What you need to know about Lusapho April’s Boston return

Lusapho April. Photo: Ashley Vlotman/Gallo Images.

Lusapho April. Photo: Ashley Vlotman/Gallo Images.

The local distance runner is South Africa’s big hope at the famous race.

Distance runner Lusapho April will make a return to the prestigious Boston Marathon during the northern hemisphere spring road running season.

We take a closer look at the 35-year-old athlete, who was included in a strong field this week for the annual 42km race to be held on April 16.

Boston history

April has twice competed in Boston, and on both occasions the race got the better of him as he succumbed to the conditions and the challenging course.

He settled for 15th place in 2014, covering the distance in 2:14:59, and he finished 13th in 2015, clocking 2:16:25.

Career record

One of South Africa’s top marathon runners for the better part of a decade, April carries some pedigree into the race.

A three-time winner of the Hannover Marathon in Germany, his best performance in a World Marathon Majors race was back in 2013 when he took third place in New York.

Having dipped under 2:17:00 for the last nine years in a row, he will hope to transform his consistency and experience into a podium result.

Opponents

A world-class field has been announced, featuring the likes of Kenyan world champion Geoffrey Kirui, two-time Boston winner Lelisa Desisa of Ethiopia and American star Galen Rupp.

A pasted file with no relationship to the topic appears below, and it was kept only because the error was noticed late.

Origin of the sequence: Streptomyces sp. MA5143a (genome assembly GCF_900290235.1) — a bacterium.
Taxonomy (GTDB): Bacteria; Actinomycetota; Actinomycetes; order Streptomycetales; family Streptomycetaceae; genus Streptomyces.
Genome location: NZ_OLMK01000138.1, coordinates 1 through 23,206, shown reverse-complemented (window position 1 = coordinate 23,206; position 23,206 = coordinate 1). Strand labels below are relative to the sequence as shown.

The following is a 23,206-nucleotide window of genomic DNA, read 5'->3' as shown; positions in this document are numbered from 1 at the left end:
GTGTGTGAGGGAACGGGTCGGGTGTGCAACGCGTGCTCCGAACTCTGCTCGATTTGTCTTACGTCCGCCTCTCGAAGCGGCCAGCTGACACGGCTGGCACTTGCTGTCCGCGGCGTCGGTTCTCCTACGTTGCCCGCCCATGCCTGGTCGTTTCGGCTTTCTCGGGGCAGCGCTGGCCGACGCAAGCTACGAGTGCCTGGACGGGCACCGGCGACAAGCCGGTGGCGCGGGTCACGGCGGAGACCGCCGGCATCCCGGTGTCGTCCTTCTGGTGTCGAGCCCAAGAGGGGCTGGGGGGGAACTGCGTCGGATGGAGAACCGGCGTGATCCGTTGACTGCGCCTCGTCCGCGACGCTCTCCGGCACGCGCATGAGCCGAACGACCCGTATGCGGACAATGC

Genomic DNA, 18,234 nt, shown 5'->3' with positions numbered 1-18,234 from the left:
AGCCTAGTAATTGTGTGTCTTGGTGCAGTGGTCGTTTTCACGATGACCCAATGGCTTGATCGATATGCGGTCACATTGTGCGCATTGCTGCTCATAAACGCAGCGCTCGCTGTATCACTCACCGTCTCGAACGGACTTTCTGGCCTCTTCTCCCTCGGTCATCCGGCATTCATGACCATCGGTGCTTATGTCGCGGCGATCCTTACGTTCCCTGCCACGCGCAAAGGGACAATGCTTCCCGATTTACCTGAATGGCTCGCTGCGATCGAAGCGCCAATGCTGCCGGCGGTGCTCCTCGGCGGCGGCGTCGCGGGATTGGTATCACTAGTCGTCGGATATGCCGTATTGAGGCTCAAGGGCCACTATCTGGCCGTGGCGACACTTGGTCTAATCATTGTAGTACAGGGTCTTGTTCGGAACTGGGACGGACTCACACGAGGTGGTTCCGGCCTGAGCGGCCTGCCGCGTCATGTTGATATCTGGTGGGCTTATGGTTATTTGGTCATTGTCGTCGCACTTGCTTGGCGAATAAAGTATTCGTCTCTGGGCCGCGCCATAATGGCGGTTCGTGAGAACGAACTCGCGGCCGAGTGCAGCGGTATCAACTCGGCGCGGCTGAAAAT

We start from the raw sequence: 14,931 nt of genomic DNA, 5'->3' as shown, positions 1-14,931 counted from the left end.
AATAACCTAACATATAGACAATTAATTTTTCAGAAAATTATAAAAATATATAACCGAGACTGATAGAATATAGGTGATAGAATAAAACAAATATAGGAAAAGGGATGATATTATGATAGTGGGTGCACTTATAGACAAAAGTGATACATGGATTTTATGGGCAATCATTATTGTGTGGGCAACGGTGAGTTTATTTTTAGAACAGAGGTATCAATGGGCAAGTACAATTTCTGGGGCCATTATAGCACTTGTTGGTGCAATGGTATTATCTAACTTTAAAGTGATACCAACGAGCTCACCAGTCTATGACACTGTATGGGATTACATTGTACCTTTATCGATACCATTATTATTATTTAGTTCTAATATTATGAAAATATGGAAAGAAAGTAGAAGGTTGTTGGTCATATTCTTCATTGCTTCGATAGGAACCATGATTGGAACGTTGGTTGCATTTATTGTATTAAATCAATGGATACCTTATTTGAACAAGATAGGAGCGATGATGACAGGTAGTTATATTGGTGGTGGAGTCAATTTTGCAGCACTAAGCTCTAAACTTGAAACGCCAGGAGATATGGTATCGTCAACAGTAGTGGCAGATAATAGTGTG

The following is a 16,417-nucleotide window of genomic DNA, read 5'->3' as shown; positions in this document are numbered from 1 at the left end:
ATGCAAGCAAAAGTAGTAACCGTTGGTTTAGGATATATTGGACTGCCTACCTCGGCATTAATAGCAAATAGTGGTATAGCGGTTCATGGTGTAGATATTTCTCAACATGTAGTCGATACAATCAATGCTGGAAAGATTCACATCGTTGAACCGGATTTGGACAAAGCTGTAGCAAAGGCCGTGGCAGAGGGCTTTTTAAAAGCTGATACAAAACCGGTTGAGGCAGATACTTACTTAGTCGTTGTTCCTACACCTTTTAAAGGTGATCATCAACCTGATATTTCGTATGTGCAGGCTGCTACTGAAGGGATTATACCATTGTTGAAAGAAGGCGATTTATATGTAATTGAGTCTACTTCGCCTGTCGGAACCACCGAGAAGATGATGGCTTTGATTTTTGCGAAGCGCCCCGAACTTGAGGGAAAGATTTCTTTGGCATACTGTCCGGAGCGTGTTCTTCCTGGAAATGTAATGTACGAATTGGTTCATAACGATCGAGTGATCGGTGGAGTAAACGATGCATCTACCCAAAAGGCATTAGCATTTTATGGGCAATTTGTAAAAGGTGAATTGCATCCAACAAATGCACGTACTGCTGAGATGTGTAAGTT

A total of 12 men in the line-up have run faster than April’s five-year-old personal best of 2:08:32, and he will hope for a typically tactical battle on the relatively tough route.

The race

The Boston course is perhaps the most challenging of the World Marathon Majors races, with some nasty climbs in the second half, which offers a chance for some of the slower elite athletes to chase a major win against the East African speedsters.

The oldest annual 42km race in the world, it is also considered one of the best, and it will be held for the 122nd time this year.

Comment

“I’ve been to Boston before, so I know the course, and I just want to improve my position and time from my previous two races there. I respect each and every individual on the start line, and in American races there are no pacemakers, so not everyone wants to go in front and set the pace. It’s a race for everyone from the word ‘go’.” – Lusapho April

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